• Individual Organization Level – An organization aims to gain by branding and differentiating factor (e.g. salt, flour, diamond). For instance the branded jewellery Gitanjali group is the front runner. It is one of the largest branded jewellery retailers in the world and enjoys a market share of over 50 % of the overall organized jewellery market in India. Prominent brands housed by the group are Nakshatra, D\’damas, Gili, Asmi, Sangini, Maya, Giantti, World of Solitaire, Shuddhi, Diya to name a few. Gitanjali is engaged in the cutting and polishing diamonds as well as in jewellery manufacturing, branding and retailing.


Case Study: Ambuja Cements

  • Ambuja Cements is one of India\’s largest cement brands. Ambuja Cements is one of the companies that realized the potential of brand as a differentiator. It is a classic example of a successful commodity branding and one of the first cement brand to start advertising in television.
  • Ambuja Cements also used the outdoors extensively to reinforce the brand image and enhance brand recall.
  • Ambuja Cements also focused on influencing the other players in the business like the contractors/masons and engineers through regular meet.
  • While branding the cement commodity, Ambuja Cements concentrated on its core brand promise of strength. In its campaigns, the brand was very consistent on reinforcing its positioning as the strongest cement.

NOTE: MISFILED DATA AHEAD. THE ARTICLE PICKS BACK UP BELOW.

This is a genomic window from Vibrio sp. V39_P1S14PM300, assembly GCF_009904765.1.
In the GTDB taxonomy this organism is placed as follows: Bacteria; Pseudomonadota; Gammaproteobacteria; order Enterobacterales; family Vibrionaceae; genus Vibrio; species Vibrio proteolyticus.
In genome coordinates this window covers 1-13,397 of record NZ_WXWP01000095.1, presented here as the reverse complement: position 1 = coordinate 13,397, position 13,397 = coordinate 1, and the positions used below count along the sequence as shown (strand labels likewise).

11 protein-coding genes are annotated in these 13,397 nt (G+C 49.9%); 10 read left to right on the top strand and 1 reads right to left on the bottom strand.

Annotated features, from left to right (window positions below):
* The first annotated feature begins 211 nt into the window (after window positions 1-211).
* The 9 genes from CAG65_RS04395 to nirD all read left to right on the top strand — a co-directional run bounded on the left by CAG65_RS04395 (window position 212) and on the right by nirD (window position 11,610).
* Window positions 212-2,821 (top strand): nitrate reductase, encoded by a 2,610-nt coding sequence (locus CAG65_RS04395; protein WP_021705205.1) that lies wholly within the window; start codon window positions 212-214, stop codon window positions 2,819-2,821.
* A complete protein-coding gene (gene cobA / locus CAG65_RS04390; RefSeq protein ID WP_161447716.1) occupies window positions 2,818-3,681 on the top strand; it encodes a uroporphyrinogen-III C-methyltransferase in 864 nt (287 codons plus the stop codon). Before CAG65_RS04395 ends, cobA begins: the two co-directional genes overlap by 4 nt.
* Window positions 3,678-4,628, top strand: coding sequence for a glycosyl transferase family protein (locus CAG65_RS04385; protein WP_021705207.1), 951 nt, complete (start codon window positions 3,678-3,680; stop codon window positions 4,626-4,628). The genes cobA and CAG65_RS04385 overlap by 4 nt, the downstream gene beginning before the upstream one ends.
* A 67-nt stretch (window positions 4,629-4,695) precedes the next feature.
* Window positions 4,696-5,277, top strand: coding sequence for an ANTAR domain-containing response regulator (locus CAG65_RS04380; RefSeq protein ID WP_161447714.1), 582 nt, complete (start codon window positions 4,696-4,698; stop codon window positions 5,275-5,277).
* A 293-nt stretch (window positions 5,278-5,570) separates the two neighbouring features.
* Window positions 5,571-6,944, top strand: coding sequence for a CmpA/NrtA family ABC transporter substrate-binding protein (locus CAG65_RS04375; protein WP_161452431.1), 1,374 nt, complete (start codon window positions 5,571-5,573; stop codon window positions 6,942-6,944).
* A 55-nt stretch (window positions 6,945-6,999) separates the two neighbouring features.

• Commodity branding influence the consumers to change their commodity mindset towards  a certain category. As in case of cement, many home owners started to buy Ambuja for their home construction because they do not trust the contractors.

Case Study: Parachute Hair Oil

  • Hair oils and its use are deeply ingrained in to the Indian customs and tradition. This is a industry which is dominated by unbranded oils due to very low entry barrier. The majority of the hair oil segment is occupied by Coconut oil. Parachute is a major player in the branded hair oil market with a good market share.
  • Marico has positioned Parachute in the platform of purity. This strategy clearly differentiated the product from the rest of the unbranded oils. In case where the product differences are virtually non-existent it is imperative to differentiate the commodity on non-product related measures.
  • The purity was reinforced by careful packaging and communication. The brand was established emphasizing the caring relationship.
  • Keeping in mind the urban market Parachute highlighted that the oil is non greasy and prompted the target group to experience the brand.


  • Creating, developing, implementing and maintaining successful commodity brands is at the heart of marketing strategy.
  • Branding of commodities offers additional value both to the consumers and the producers. Branding leads to commodity differentiation and hence enables consumer preference. This translates into greater choice and quality for the consumers. To the producers branding provides the opportunity to increase gross margins by increasing the value perception of their product.
  • The most successful brands will always be those that deliver not only the tangible functional value but also the intangible value that is the implied guarantee of a branded product. The promise of the brand will always be seen as the most valuable benefit because when confronted with two choices of apparently equal benefit, the consumer will always choose the one that feels right.